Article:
It seems that pundits who include NY Times journalist Thomas Friedman have been unnecessarily alarming people about the state of higher education in the U.S. The thegazette.com site, covering eastern Iowa, recently uncovered a problem with statistics Friedman cited while making a speech in Atlanta, that relates to the number of Chinese accepted into the freshman class of Grinnell College in Iowa.
Commentators including the U.S. Secretary of Education and Friedman, author of the well-known books The World is Flat and Hot, Flat, and Crowded, have been reporting that 10% of the incoming freshman class at Grinnell are from mainland China, and that half of those students got perfect 800s on their math SATs.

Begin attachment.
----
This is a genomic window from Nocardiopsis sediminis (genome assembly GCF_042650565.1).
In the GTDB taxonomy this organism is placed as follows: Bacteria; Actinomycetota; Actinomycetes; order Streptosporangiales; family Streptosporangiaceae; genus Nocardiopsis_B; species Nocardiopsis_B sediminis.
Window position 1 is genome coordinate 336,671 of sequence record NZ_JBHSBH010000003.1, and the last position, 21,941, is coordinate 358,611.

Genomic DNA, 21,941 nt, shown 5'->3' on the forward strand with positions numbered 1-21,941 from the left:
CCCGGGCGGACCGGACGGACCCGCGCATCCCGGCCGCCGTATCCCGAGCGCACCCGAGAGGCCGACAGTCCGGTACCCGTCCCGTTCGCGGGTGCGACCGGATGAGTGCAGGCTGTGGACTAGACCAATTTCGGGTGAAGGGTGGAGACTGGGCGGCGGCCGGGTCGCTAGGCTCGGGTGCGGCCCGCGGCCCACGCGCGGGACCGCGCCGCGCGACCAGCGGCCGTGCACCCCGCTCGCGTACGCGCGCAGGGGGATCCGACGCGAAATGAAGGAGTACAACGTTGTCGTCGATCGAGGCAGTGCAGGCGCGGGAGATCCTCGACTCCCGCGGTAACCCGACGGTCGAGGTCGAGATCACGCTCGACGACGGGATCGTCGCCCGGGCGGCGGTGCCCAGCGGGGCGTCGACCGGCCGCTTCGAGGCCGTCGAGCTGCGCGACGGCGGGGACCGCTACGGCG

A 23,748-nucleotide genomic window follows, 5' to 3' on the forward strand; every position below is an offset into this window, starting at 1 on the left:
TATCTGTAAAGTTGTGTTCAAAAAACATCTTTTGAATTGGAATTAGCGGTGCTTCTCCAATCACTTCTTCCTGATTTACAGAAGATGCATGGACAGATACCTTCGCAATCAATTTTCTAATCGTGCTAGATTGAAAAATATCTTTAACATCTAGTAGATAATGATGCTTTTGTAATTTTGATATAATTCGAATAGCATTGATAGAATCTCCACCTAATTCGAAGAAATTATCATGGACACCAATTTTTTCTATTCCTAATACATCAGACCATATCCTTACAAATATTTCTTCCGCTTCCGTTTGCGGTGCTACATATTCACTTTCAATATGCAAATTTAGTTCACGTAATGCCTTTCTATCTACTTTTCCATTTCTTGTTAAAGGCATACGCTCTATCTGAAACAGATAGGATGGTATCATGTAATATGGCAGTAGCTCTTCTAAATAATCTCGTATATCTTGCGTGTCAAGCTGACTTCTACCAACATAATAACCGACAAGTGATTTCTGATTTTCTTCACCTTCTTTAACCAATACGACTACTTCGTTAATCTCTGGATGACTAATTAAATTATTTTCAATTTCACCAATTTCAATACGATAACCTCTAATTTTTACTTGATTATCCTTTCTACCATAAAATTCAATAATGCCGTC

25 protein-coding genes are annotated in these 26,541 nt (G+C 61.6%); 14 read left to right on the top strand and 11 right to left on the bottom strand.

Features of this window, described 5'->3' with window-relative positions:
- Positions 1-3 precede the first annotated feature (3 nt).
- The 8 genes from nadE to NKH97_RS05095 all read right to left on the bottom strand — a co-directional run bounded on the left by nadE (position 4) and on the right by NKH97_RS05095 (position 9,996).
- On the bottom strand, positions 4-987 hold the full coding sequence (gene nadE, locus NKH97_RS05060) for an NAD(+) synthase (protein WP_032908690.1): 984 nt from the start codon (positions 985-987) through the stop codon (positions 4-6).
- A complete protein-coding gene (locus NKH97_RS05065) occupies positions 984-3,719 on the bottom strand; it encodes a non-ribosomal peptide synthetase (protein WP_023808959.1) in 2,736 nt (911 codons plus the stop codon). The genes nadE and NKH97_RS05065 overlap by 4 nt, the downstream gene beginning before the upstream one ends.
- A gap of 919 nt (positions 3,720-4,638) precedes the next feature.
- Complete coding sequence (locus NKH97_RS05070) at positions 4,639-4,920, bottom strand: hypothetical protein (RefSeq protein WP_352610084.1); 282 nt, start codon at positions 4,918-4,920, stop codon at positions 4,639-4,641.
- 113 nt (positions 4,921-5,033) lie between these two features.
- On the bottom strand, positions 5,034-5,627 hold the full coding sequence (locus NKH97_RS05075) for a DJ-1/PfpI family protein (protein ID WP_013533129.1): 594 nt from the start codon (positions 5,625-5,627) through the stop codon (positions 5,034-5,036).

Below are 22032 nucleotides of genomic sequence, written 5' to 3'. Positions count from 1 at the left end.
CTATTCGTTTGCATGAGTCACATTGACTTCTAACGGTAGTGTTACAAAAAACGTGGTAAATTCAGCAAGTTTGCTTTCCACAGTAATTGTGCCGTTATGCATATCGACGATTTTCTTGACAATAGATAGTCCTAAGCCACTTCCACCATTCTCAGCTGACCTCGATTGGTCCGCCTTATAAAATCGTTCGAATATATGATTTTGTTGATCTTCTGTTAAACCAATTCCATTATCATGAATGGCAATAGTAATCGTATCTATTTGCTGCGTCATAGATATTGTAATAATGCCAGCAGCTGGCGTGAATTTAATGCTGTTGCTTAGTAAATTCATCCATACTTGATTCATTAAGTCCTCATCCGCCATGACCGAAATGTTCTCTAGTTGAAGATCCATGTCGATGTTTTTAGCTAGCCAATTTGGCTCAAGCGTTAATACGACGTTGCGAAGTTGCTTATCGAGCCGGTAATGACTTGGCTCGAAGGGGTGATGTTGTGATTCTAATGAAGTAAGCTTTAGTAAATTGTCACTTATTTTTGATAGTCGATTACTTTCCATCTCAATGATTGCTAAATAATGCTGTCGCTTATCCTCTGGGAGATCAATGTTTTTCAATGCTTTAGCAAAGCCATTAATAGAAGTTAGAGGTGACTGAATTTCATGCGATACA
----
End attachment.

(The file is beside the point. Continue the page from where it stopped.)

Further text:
As related in the thegazette.com piece, the truth is that 8.6% of the Grinnell applicants this year are Chinese -- that comes out to 255 of them. Grinnell actually accepted 11 of these applicants. So only about 2.5% of the incoming class is Chinese. And nobody seems to know how many of the 11 actually aced their math SATs.
The confusion seems to have arisen from a misreading of an article about colleges recruiting in China that ran in Friedman's own NY Times last February. "At rural Grinnell, nearly one of every 10 applicants being considered for the class of 2015 is from China," it said. It went on to say that "half of Grinnell's applicants from China this year have perfect scores of 800 on the math portion of the SAT."
The Wikipedia entry for Hot, Flat, and Crowded says that Friedman uses the book to address America's "surprising lack of focus.." Perhaps Friedman himself should have been a bit more focused when he read the original NY Times piece from which he drew his figures.